The following is the English translation from Arabic of the latest article by Turkish career journalist Husni Mahali he published in the Lebanese Al-Mayadeen news site Al-Mayadeen Net:
The Ukrainian interior, especially the border separating the west and east of the country, is witnessing a dangerous tension, which many expect will turn into hot confrontations between Ukraine backed by America and some European countries and Russia that support separatists in the east of the country, who in 2014 declared autonomy in the republics of Donetsk and Lugansk.
This tension acquires additional importance with the approaching date of the exercises scheduled to take place next month, with the participation of Ukrainian forces and NATO units, the largest of their kind since the fall of the Soviet Union. Moscow sees in these maneuvers, which bear the name ‘Defending Europe – 21’, as a direct threat, because they will include the Black Sea and the North Baltic Seas, which are potential hotbeds of confrontation between Russia and NATO.
All this comes as Washington continues its relentless efforts to include Ukraine and Georgia in the (NATO) alliance before the end of this year, after it included in 2004 both Bulgaria and Romania to it, in an attempt to tighten the blockade on Russia in the Black Sea, which Turkey also overlooks.
President Biden called his Ukrainian counterpart Zalinsky (a Jew and a friend of Netanyahu), and after that the contacts made by the defense and foreign ministers, the chief of staff, and the secretary-general of the US National Security Council with their Ukrainian counterparts this week, to prove the seriousness of the situation in the region, after Washington confirmed its absolute support for Ukraine in its crisis with Russia.
The Russian response to these US-Ukrainian provocations was not late, Moscow mobilized very large forces in the region, and large naval maneuvers began in the Crimea and the Krasnodar region in southeastern Ukraine and in the northern Black Sea.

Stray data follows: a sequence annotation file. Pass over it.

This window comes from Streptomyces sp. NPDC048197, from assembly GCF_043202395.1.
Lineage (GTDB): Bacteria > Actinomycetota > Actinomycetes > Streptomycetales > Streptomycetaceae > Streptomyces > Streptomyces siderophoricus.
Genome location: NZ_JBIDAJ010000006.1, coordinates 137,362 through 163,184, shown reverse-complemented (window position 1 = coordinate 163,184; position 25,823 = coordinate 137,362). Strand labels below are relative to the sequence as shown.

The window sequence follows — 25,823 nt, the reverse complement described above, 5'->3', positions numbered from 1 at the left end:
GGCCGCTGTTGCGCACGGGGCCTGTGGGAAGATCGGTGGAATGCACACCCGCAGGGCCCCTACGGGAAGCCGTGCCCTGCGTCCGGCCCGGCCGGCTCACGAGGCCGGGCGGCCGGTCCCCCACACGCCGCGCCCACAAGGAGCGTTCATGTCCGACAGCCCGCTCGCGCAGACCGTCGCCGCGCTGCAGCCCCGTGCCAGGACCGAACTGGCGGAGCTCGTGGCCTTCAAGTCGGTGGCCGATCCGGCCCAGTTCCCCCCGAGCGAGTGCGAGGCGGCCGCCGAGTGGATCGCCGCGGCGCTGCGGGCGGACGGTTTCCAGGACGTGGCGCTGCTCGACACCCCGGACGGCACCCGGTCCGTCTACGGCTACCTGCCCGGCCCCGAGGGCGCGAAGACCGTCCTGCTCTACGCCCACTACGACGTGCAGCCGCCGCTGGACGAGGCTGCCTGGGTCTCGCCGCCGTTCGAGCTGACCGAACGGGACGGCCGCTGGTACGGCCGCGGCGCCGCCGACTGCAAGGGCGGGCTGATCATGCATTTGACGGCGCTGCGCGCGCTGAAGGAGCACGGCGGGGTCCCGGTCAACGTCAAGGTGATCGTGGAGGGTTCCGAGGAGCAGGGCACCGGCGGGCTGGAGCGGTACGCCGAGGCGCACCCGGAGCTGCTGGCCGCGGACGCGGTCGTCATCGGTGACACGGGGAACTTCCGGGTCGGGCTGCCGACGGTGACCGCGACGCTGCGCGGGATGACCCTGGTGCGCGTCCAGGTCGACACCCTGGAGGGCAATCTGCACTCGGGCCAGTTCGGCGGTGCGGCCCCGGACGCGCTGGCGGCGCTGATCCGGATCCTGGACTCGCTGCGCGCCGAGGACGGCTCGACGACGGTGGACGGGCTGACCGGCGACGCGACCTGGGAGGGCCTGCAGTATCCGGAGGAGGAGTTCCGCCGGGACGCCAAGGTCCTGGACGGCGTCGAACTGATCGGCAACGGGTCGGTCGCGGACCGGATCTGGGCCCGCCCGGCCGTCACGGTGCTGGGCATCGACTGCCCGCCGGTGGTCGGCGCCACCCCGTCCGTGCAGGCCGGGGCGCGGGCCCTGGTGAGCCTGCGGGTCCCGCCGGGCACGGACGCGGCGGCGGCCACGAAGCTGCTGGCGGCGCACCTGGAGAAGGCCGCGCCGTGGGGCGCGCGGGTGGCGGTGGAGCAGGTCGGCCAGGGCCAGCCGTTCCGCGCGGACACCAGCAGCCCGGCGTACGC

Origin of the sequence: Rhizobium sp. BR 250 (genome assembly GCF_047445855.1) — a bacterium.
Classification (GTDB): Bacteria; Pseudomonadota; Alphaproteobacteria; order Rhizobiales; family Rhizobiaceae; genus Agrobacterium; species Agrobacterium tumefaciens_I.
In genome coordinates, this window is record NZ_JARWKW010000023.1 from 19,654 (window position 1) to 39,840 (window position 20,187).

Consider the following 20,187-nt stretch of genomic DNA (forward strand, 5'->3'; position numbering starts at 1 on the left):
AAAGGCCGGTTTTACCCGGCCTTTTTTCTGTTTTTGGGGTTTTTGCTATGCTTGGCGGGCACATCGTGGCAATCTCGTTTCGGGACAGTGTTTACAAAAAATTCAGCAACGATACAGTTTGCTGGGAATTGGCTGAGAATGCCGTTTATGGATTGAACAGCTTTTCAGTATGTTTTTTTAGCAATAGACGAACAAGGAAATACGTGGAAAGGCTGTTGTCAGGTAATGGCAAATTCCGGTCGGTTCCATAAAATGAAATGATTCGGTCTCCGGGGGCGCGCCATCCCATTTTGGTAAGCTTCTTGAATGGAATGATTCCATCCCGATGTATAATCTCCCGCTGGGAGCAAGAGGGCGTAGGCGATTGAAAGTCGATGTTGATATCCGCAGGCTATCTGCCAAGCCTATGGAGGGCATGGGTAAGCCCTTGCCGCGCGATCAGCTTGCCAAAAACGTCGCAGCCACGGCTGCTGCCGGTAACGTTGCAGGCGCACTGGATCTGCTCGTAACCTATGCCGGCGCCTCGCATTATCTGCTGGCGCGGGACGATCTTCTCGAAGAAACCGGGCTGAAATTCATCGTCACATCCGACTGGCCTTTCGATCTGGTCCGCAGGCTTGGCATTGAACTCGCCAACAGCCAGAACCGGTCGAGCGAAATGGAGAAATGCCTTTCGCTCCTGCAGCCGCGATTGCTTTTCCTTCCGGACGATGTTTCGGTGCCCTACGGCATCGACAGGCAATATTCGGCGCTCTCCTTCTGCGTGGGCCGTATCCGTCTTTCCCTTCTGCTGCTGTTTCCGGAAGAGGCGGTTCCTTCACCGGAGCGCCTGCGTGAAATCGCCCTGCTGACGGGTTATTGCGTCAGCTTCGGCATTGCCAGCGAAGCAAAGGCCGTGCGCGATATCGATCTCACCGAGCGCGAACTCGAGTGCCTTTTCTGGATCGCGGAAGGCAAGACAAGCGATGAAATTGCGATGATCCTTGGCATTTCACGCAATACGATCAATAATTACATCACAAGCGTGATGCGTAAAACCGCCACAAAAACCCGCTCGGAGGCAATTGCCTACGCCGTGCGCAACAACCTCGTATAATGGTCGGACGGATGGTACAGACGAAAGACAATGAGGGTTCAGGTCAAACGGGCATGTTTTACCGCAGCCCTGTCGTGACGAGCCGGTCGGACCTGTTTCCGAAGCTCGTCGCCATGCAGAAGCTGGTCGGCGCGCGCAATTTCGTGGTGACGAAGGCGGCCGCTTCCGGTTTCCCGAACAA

The timing of the Turkish Parliament Speaker Mustafa Shantop’s speech about President Erdogan’s powers to withdraw from the Montreux Convention gained additional importance, because it coincided with the escalation between Moscow and Washington, and sparked a new debate in the Turkish, Russian and Western streets, as 120 retired Turkish diplomats signed, and after them 103 admirals retirees, on two separate statements in which they denounced Shantop’s words, and said: ‘The withdrawal from the Montreux Agreement puts Turkey in front of new and dangerous challenges in its foreign policy, and forces it to align itself with one of the parties to the conflict in the region.
The response came quickly from Interior Minister Suleiman Soylu and Fakhruddin Altun, spokesman for President Erdogan, who accused the admirals of ‘seeking a new coup attempt. While the Public Prosecutor filed an urgent lawsuit against the signatories of the Military personnel’s statement, the leader of the National Movement Party, Devlet Bakhsali, Erdogan’s ally, demanded that they be tried and their pensions cut off. Some see this discussion as an introduction to what Erdogan is preparing for with regard to the straits and raising the level of bargaining with President Putin.
The ‘Montreux Convention’ of 1936 recognized Turkey’s ownership of the Bosporus and the Dardanelles straits while ensuring freedom of commercial navigation in them for all ships, and set strict conditions for the passage of warships owned by countries not bordering the Black Sea through these straits. Washington does not hide its dissatisfaction with this convention, and since the fall of the Soviet Union, it has been planning to send the largest possible number of its warships to the Black Sea and the bases it is now seeking to establish in Bulgaria and Romania, and later Ukraine and Georgia.